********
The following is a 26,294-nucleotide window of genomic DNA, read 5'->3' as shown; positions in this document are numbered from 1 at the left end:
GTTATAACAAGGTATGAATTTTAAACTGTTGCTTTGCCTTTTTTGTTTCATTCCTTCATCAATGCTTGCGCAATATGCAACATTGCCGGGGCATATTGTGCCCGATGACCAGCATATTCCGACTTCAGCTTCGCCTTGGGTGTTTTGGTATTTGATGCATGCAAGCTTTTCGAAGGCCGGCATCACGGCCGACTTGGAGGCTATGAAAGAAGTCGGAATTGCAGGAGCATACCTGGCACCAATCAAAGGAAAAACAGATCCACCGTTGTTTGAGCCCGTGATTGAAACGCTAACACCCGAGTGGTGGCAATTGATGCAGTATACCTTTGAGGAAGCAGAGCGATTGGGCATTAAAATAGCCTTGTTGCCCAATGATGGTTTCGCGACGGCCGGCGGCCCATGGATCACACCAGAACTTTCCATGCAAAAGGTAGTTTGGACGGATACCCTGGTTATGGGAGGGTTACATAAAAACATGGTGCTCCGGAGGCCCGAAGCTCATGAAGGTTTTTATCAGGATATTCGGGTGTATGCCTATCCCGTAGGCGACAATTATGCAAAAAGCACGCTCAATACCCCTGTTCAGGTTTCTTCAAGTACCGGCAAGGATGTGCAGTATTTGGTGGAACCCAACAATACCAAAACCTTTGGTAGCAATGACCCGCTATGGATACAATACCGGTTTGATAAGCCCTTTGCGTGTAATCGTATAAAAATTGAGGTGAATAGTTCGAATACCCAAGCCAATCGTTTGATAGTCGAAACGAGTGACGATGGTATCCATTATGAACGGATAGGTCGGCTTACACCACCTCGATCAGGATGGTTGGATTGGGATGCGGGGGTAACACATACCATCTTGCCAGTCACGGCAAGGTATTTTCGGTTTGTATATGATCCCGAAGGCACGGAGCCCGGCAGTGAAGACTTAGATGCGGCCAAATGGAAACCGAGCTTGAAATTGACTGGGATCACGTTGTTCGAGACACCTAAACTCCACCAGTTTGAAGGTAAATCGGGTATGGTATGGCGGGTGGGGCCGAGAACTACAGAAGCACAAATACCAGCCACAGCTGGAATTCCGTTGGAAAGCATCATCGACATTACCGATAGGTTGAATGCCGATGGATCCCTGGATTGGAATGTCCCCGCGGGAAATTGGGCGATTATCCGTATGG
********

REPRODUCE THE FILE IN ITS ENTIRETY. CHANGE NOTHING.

The following is a 26,294-nucleotide window of genomic DNA, read 5'->3' as shown; positions in this document are numbered from 1 at the left end:
GTTATAACAAGGTATGAATTTTAAACTGTTGCTTTGCCTTTTTTGTTTCATTCCTTCATCAATGCTTGCGCAATATGCAACATTGCCGGGGCATATTGTGCCCGATGACCAGCATATTCCGACTTCAGCTTCGCCTTGGGTGTTTTGGTATTTGATGCATGCAAGCTTTTCGAAGGCCGGCATCACGGCCGACTTGGAGGCTATGAAAGAAGTCGGAATTGCAGGAGCATACCTGGCACCAATCAAAGGAAAAACAGATCCACCGTTGTTTGAGCCCGTGATTGAAACGCTAACACCCGAGTGGTGGCAATTGATGCAGTATACCTTTGAGGAAGCAGAGCGATTGGGCATTAAAATAGCCTTGTTGCCCAATGATGGTTTCGCGACGGCCGGCGGCCCATGGATCACACCAGAACTTTCCATGCAAAAGGTAGTTTGGACGGATACCCTGGTTATGGGAGGGTTACATAAAAACATGGTGCTCCGGAGGCCCGAAGCTCATGAAGGTTTTTATCAGGATATTCGGGTGTATGCCTATCCCGTAGGCGACAATTATGCAAAAAGCACGCTCAATACCCCTGTTCAGGTTTCTTCAAGTACCGGCAAGGATGTGCAGTATTTGGTGGAACCCAACAATACCAAAACCTTTGGTAGCAATGACCCGCTATGGATACAATACCGGTTTGATAAGCCCTTTGCGTGTAATCGTATAAAAATTGAGGTGAATAGTTCGAATACCCAAGCCAATCGTTTGATAGTCGAAACGAGTGACGATGGTATCCATTATGAACGGATAGGTCGGCTTACACCACCTCGATCAGGATGGTTGGATTGGGATGCGGGGGTAACACATACCATCTTGCCAGTCACGGCAAGGTATTTTCGGTTTGTATATGATCCCGAAGGCACGGAGCCCGGCAGTGAAGACTTAGATGCGGCCAAATGGAAACCGAGCTTGAAATTGACTGGGATCACGTTGTTCGAGACACCTAAACTCCACCAGTTTGAAGGTAAATCGGGTATGGTATGGCGGGTGGGGCCGAGAACTACAGAAGCACAAATACCAGCCACAGCTGGAATTCCGTTGGAAAGCATCATCGACATTACCGATAGGTTGAATGCCGATGGATCCCTGGATTGGAATGTCCCCGCGGGAAATTGGGCGATTATCCGTATGG